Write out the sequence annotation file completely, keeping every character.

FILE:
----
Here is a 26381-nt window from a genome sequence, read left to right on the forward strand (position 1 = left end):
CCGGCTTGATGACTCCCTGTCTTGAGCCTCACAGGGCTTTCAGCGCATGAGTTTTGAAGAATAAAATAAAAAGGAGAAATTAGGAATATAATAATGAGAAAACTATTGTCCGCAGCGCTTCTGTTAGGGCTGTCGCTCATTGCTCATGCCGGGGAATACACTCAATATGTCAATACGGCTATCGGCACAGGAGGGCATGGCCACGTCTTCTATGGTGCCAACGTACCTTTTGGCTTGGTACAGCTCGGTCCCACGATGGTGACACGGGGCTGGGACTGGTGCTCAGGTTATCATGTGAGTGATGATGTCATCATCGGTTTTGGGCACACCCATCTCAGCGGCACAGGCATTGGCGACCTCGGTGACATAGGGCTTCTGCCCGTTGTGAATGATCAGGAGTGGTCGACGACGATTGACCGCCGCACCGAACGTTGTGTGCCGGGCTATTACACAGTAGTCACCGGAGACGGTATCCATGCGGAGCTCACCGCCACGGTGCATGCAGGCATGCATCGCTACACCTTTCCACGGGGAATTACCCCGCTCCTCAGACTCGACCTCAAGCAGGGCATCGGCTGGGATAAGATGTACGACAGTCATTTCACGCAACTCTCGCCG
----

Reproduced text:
Here is a 26381-nt window from a genome sequence, read left to right on the forward strand (position 1 = left end):
CCGGCTTGATGACTCCCTGTCTTGAGCCTCACAGGGCTTTCAGCGCATGAGTTTTGAAGAATAAAATAAAAAGGAGAAATTAGGAATATAATAATGAGAAAACTATTGTCCGCAGCGCTTCTGTTAGGGCTGTCGCTCATTGCTCATGCCGGGGAATACACTCAATATGTCAATACGGCTATCGGCACAGGAGGGCATGGCCACGTCTTCTATGGTGCCAACGTACCTTTTGGCTTGGTACAGCTCGGTCCCACGATGGTGACACGGGGCTGGGACTGGTGCTCAGGTTATCATGTGAGTGATGATGTCATCATCGGTTTTGGGCACACCCATCTCAGCGGCACAGGCATTGGCGACCTCGGTGACATAGGGCTTCTGCCCGTTGTGAATGATCAGGAGTGGTCGACGACGATTGACCGCCGCACCGAACGTTGTGTGCCGGGCTATTACACAGTAGTCACCGGAGACGGTATCCATGCGGAGCTCACCGCCACGGTGCATGCAGGCATGCATCGCTACACCTTTCCACGGGGAATTACCCCGCTCCTCAGACTCGACCTCAAGCAGGGCATCGGCTGGGATAAGATGTACGACAGTCATTTCACGCAACTCTCGCCG